Gas Permeation Through Nanoporous Polycarbonate Track- Etched Membranes: Pulsed Plasma Polymerization Of Thin Coatings To Modulate Gas Permeability
Chapman, Christopher Lewis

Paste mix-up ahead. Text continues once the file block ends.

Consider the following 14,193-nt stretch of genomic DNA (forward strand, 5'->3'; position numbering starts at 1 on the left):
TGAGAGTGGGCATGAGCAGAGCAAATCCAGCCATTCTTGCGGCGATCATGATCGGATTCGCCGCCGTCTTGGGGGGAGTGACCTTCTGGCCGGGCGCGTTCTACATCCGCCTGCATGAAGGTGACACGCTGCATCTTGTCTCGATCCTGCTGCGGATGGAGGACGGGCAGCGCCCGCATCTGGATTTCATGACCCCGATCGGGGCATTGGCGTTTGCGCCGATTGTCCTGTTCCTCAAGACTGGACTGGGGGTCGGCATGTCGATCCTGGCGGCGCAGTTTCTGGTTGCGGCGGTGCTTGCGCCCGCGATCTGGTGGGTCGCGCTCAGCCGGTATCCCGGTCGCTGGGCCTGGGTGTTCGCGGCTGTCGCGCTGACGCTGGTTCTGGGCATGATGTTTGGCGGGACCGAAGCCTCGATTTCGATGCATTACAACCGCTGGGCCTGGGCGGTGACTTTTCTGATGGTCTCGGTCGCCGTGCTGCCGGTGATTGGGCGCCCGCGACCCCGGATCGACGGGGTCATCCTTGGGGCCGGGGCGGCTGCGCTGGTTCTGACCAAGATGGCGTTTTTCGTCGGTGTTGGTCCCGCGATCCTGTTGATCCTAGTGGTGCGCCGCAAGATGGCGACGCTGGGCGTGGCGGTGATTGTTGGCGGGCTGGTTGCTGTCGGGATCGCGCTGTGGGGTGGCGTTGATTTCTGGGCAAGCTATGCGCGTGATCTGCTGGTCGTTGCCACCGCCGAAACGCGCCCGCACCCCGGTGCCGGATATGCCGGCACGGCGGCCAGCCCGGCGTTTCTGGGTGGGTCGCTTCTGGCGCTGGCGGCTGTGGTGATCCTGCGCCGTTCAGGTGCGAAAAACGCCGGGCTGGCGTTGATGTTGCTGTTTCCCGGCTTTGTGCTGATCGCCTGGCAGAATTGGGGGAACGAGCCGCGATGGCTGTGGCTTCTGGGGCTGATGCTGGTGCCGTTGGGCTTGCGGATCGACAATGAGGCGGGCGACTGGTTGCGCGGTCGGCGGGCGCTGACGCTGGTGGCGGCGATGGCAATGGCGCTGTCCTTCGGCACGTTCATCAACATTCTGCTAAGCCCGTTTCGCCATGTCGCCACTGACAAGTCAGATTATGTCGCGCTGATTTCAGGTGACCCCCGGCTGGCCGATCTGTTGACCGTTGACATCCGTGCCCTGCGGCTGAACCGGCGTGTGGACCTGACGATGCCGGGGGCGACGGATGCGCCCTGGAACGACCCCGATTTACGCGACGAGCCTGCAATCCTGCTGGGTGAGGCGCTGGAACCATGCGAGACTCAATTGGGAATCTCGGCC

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Polycarbonate track-etched membranes (PCTE) of 50nm and 100nm pore size, precoated with Poly Vinyl Pyrrolidone (PVP), were surface treated with either Vinyl Acetic acid (VAA) or Perfluorohexane (C6F14) using a low duty cycle pulsed plasma polymerization technique. The effects of this surface treatment on gas permeation properties of the PCTE were addressed. Plasma coating thickness was controllably varied and resulted in gradual reduction of O2 and CO2 permeability as thickness increased from 10nm to 100nm. Plasma coating material, permeant gas, membrane pore size, and crosslink density were also varied in order to gain insight into the permeation properties of the PCTE. The results show the wide range of permeability achievable via this method. O2 was more permeable than CO2 as expected. Varying the crosslink density had a noticeable effect on the gas permeability as well as the surface wettability. Also, the results from advancing/receding contact angle measurements indicate a much more hydrophobic character when the surface was coated with C6F14 compared to the uncoated and VAA coated samples. Blood oxygenation is an intended future application of this process. It was shown that the modified PCTE membranes had sufficient O2 and CO2 transfer for this purpose. This study supports the idea of utilizing the plasma polymerization process to modulate the gas permeability characteristics of the PCTE membranes and also alter the membrane surface to improve performance.